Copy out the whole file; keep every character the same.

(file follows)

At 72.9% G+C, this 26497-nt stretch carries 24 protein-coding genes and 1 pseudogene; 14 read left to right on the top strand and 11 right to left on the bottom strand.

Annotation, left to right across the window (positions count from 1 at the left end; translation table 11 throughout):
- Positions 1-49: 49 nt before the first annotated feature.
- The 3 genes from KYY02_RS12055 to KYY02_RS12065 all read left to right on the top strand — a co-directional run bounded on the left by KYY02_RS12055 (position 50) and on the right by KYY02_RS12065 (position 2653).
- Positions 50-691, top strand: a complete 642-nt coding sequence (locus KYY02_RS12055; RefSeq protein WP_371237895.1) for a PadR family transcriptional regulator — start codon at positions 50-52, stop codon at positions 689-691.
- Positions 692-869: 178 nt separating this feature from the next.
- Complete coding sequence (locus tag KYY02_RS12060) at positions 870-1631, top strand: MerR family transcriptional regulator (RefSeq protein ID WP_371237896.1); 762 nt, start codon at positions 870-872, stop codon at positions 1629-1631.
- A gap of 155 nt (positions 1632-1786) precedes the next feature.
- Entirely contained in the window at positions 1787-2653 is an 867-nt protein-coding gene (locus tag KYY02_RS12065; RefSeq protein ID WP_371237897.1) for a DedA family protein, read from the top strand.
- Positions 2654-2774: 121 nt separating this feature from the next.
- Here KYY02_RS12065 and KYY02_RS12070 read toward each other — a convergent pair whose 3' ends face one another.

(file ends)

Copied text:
At 72.9% G+C, this 26497-nt stretch carries 24 protein-coding genes and 1 pseudogene; 14 read left to right on the top strand and 11 right to left on the bottom strand.

Annotation, left to right across the window (positions count from 1 at the left end; translation table 11 throughout):
- Positions 1-49: 49 nt before the first annotated feature.
- The 3 genes from KYY02_RS12055 to KYY02_RS12065 all read left to right on the top strand — a co-directional run bounded on the left by KYY02_RS12055 (position 50) and on the right by KYY02_RS12065 (position 2653).
- Positions 50-691, top strand: a complete 642-nt coding sequence (locus KYY02_RS12055; RefSeq protein WP_371237895.1) for a PadR family transcriptional regulator — start codon at positions 50-52, stop codon at positions 689-691.
- Positions 692-869: 178 nt separating this feature from the next.
- Complete coding sequence (locus tag KYY02_RS12060) at positions 870-1631, top strand: MerR family transcriptional regulator (RefSeq protein ID WP_371237896.1); 762 nt, start codon at positions 870-872, stop codon at positions 1629-1631.
- A gap of 155 nt (positions 1632-1786) precedes the next feature.
- Entirely contained in the window at positions 1787-2653 is an 867-nt protein-coding gene (locus tag KYY02_RS12065; RefSeq protein ID WP_371237897.1) for a DedA family protein, read from the top strand.
- Positions 2654-2774: 121 nt separating this feature from the next.
- Here KYY02_RS12065 and KYY02_RS12070 read toward each other — a convergent pair whose 3' ends face one another.